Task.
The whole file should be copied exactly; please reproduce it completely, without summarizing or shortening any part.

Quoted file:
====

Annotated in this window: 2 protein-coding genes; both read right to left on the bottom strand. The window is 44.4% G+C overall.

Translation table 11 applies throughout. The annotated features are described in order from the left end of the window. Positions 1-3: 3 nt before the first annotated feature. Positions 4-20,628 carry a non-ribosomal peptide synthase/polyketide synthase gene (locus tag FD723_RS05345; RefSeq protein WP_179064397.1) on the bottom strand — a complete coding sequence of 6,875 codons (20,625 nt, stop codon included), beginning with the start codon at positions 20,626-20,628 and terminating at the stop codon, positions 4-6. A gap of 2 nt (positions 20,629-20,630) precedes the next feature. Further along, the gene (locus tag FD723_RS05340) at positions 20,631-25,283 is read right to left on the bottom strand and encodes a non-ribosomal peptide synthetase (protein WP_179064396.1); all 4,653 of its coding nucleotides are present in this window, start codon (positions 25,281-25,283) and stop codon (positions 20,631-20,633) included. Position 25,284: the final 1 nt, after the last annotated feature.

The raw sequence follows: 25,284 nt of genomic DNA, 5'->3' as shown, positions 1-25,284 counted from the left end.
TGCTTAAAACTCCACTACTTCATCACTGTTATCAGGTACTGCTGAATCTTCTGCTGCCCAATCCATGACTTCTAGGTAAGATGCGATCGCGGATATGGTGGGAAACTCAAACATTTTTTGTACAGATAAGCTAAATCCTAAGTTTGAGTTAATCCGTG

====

Annotated in this window: 2 protein-coding genes; both read right to left on the bottom strand. The window is 44.4% G+C overall.

Translation table 11 applies throughout. The annotated features are described in order from the left end of the window. Positions 1-3: 3 nt before the first annotated feature. Positions 4-20,628 carry a non-ribosomal peptide synthase/polyketide synthase gene (locus tag FD723_RS05345; RefSeq protein WP_179064397.1) on the bottom strand — a complete coding sequence of 6,875 codons (20,625 nt, stop codon included), beginning with the start codon at positions 20,626-20,628 and terminating at the stop codon, positions 4-6. A gap of 2 nt (positions 20,629-20,630) precedes the next feature. Further along, the gene (locus tag FD723_RS05340) at positions 20,631-25,283 is read right to left on the bottom strand and encodes a non-ribosomal peptide synthetase (protein WP_179064396.1); all 4,653 of its coding nucleotides are present in this window, start codon (positions 25,281-25,283) and stop codon (positions 20,631-20,633) included. Position 25,284: the final 1 nt, after the last annotated feature.

The raw sequence follows: 25,284 nt of genomic DNA, 5'->3' as shown, positions 1-25,284 counted from the left end.
TGCTTAAAACTCCACTACTTCATCACTGTTATCAGGTACTGCTGAATCTTCTGCTGCCCAATCCATGACTTCTAGGTAAGATGCGATCGCGGATATGGTGGGAAACTCAAACATTTTTTGTACAGATAAGCTAAATCCTAAGTTTGAGTTAATCCGTG